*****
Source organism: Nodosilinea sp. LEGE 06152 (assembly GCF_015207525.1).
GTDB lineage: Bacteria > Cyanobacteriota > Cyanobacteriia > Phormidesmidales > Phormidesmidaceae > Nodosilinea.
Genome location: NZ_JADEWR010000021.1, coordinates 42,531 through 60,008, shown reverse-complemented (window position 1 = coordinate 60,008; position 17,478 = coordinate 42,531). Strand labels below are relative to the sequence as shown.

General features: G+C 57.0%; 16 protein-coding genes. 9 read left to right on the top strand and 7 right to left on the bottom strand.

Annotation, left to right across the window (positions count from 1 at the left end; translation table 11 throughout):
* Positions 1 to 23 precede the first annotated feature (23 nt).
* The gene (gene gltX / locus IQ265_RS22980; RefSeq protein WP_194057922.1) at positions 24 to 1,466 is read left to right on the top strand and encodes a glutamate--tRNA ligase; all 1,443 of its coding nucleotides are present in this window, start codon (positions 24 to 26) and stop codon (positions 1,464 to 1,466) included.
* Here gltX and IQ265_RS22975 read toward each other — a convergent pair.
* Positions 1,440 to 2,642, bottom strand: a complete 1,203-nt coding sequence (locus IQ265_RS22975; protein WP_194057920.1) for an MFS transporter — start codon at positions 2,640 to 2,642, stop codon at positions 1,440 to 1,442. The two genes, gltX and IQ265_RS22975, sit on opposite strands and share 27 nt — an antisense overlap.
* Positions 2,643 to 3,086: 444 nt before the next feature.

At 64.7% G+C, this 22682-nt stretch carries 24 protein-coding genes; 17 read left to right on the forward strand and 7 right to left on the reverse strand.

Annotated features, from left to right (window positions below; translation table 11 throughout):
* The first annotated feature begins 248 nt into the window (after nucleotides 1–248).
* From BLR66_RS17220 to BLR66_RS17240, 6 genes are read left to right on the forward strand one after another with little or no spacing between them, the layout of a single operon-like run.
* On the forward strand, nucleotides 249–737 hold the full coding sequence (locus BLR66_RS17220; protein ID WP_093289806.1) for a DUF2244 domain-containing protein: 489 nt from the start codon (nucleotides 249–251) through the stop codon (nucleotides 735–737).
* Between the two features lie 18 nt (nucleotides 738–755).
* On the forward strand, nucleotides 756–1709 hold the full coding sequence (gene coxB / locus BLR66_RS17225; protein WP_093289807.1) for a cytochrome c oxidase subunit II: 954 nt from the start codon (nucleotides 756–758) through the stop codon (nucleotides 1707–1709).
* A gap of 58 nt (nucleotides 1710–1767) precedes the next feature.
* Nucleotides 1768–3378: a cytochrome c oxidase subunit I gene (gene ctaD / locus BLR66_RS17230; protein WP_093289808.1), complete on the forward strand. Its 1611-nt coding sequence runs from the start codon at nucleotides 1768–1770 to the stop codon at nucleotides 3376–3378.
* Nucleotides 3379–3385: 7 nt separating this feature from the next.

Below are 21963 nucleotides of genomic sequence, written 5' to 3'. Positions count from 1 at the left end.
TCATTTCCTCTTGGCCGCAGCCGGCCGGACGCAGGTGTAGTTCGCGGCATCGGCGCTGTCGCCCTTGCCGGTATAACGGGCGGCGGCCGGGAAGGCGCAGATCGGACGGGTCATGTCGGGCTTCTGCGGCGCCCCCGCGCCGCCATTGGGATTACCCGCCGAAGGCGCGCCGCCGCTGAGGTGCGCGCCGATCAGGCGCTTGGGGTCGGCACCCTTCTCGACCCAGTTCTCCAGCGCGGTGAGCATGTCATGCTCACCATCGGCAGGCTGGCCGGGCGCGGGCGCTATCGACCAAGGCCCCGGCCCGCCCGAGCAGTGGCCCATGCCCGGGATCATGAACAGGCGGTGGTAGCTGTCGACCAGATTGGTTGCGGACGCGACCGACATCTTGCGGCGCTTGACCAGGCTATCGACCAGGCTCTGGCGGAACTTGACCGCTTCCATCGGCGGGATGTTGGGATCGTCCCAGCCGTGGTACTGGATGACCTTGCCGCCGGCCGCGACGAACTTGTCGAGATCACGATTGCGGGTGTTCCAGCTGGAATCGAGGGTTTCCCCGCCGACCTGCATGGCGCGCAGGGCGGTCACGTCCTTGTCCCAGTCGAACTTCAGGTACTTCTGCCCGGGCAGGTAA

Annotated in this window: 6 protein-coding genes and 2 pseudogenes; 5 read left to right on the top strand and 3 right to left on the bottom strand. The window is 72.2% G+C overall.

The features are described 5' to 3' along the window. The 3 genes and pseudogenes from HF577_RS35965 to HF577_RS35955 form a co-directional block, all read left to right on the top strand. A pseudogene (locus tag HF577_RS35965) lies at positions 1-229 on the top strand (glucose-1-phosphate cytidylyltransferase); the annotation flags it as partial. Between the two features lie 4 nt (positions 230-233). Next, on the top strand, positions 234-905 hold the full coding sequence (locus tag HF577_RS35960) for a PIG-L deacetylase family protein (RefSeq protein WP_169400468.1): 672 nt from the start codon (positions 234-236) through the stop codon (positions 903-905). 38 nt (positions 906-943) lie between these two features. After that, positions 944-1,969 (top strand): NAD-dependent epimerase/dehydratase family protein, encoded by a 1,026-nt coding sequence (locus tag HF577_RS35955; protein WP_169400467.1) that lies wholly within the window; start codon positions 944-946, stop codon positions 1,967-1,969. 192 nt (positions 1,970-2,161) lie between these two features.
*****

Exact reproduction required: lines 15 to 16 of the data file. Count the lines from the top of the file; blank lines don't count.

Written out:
* On the forward strand, nucleotides 249–737 hold the full coding sequence (locus BLR66_RS17220; protein ID WP_093289806.1) for a DUF2244 domain-containing protein: 489 nt from the start codon (nucleotides 249–251) through the stop codon (nucleotides 735–737).
* Between the two features lie 18 nt (nucleotides 738–755).